Work involving painful/tiring position was the highest significant ergonomic risk factor associated with WRMDs. Information and education about WRMDs based on biopsychosocial principles and physical exercise have shown that modest results resolve this menace. Daily work planning has been suggested to allow a break for the alternating muscle groups in order to maintain productive work. The data from this study also suggested that the ergonomic risks “work involves working to tight deadlines” and “work involves dealing directly with people who are not employees at your workplace” were significantly associated with WRMDs. It is likely that the pressure of meeting the deadline and satisfying the clients may be responsible for an increased report of WRMDs.
Despite the heterogeneous tasks performed by these health care workers (clinical staff and nonclinical staff), this study suggests that nonpatient care occupations (i.e., nonclinical staff) also sustain an increased risk for WRMDs. These data suggested that the same trend of risk exposure and pattern of reported WRMDs as in the clinical staff (direct patient care occupations) were observed among the nonclinical staff. It is not clear why the same risk exposure was observed in the present data. It might be that unwholesome work setting characteristics of developing nations such as Nigeria made the risk more pronounced in both groups. As such, prevention effort should be directed to both clinical staff and nonclinical staff. The multifactorial nature of WRMDs must be borne in mind in order to adequately prevent/reduce this menace. In addition, a systematic approach to ergonomic hazard identification, quantification, and control implementation in conjunction with the requirements to establish an ergonomic process at each workstation may be effective in reducing the risk of musculoskeletal diseases and acute injury outcomes among health care workers. Identifying workplace physical ergonomic hazards and workers who are exposed are a crucial first step in mitigating these exposures because ergonomic hazards vary with occupation.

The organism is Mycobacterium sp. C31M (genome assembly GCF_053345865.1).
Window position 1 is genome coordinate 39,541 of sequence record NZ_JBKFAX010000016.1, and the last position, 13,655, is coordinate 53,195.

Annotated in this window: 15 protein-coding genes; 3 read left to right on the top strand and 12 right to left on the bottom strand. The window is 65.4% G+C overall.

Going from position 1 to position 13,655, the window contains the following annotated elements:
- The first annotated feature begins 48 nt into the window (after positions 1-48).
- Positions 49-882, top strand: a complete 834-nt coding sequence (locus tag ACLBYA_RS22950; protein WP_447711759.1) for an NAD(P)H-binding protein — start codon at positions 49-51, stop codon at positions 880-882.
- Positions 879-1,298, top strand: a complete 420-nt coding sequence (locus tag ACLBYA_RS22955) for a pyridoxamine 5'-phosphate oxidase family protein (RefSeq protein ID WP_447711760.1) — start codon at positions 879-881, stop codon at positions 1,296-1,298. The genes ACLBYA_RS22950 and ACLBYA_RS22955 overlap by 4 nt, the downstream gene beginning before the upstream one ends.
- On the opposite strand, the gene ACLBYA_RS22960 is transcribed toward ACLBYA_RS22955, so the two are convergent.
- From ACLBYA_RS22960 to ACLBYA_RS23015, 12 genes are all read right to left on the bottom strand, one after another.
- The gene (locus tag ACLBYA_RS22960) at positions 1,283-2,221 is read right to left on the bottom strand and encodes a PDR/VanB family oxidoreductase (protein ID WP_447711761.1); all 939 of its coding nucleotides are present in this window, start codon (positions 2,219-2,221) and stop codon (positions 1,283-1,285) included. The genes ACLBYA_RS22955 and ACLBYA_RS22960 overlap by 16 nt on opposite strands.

| Conclusion|| |
Both clinical staff and nonclinical staff have a similar prevalence of WRMDs. Work involving painful/tiring position was the highest significant ergonomic risk factor associated with WRMDs. There is a need for ergonomic hazard identification and control implementation among these health care workers to reduce the incidence of WRMDs.
We wish to acknowledge Dr. Adegoke BOA and Dr. Ayanniyi O, Department of Physiotherapy, University of Ibadan for their contributions and suggestions, and for reading the manuscript. We appreciate the entire staff members of the Physiotherapy Department, Olabisi Onabanjo University Teaching Hospital, Sagamu, Ogun State, Nigeria for their assistance in data collection.